Watering can

A watering can (or watering pot) is a portable container, usually with a handle and a funnel, used to water plants by hand. It has been in use since at least A.D. 79 and has since seen many improvements in design. Apart from watering plants, it has varied uses, as it is a fairly versatile tool.

Assorted watering cans made of metal

The capacity of the container can be anywhere from 0.5 litres (for indoor household plants) to 10 litres (for general garden use). It is usually made of metal, ceramic or plastic. At the end of the spout, a "rose" (a device, like a cap, with small holes) can be placed to break up the stream of water into droplets, to avoid excessive water pressure on the soil or on delicate plants.

Water pot, excavated at Villa of the Papyri, ca. A.D. 79.

HistoryEdit

The term "watering can" first appeared in 1692, in the diary of keen cottage gardener Lord Timothy George of Cornwall[1] . Before then, it was known as a "watering pot"[2]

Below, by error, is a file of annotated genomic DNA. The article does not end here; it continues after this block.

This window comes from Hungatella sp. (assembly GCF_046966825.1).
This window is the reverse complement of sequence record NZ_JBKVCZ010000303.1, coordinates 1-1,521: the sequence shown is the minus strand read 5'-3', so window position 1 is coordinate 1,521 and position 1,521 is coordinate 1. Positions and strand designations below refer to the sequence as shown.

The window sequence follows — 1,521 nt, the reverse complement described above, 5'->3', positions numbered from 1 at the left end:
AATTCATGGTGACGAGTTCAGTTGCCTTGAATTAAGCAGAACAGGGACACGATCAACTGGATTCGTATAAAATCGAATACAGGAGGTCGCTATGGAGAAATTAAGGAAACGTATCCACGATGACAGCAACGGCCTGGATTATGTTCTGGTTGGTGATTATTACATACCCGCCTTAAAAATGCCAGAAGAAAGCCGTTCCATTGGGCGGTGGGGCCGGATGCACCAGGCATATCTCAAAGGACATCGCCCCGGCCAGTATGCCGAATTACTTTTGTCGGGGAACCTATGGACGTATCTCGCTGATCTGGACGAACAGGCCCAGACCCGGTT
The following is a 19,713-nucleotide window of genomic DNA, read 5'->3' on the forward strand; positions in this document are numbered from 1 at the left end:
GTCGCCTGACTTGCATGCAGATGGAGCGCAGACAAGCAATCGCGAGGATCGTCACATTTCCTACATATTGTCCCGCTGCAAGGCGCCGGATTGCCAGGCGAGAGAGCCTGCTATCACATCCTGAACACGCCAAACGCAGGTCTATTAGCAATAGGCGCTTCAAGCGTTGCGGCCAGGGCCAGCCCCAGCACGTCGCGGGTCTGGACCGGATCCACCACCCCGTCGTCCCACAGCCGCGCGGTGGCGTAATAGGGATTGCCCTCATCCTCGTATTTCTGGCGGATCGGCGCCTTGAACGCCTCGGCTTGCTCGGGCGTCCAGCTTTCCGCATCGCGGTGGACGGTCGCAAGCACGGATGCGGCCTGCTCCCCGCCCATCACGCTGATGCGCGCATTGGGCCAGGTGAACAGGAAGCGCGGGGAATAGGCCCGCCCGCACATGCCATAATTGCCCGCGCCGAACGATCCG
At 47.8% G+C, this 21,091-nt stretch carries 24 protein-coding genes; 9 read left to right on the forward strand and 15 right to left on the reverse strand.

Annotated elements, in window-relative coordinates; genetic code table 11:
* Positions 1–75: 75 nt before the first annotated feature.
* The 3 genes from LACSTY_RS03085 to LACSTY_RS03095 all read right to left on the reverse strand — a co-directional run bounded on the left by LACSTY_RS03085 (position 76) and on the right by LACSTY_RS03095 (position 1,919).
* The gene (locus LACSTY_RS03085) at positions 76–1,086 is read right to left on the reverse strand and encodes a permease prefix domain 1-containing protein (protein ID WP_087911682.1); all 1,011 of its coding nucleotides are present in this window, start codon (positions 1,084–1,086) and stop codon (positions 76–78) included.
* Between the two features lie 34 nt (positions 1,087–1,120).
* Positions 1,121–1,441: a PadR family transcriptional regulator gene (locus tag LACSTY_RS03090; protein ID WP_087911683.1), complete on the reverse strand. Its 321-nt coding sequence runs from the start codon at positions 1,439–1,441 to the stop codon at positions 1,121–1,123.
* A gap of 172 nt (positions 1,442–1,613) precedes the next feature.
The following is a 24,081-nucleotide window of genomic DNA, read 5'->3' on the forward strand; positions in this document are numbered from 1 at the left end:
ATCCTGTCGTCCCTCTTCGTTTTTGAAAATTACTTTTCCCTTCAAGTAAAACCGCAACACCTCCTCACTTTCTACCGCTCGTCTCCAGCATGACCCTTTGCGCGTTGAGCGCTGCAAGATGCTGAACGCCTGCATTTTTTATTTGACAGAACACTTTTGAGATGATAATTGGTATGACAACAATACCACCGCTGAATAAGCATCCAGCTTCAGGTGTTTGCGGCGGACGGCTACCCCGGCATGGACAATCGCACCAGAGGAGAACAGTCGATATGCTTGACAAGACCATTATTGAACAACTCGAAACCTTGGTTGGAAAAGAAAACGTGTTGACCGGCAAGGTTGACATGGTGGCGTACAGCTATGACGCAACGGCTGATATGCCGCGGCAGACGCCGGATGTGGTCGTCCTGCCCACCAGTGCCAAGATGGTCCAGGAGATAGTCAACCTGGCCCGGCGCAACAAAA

In 1886 the "Haws" watering can was patented by John Haws. The patent read "This new invention forms a watering pot that is much easier to carry and tip, and at the same time being much cleaner, and more adapted for use than any other put before the public."

The shower head end is called the rose.[3]

Modern usesEdit

Watering cans are used by gardeners for watering plants, by road workers to apply bitumen to asphalt, as ornaments, and regularly in symbolic art pieces.

In popular cultureEdit

GalleryEdit

ReferencesEdit

  1. ^ Bourne, Val (2011). The ten-minute gardener's vegetable growing diary. Great Britain: Transworld. p. 12. ISBN 978-0593066713.
  2. ^ "Watering Pot - Definitions". Fine Dictionary. Retrieved 27 July 2021.
  3. ^ "130 Years of Haws". Haws Elliott Ltd. Retrieved 28 November 2017.
  4. ^ A Girl with a Watering Can

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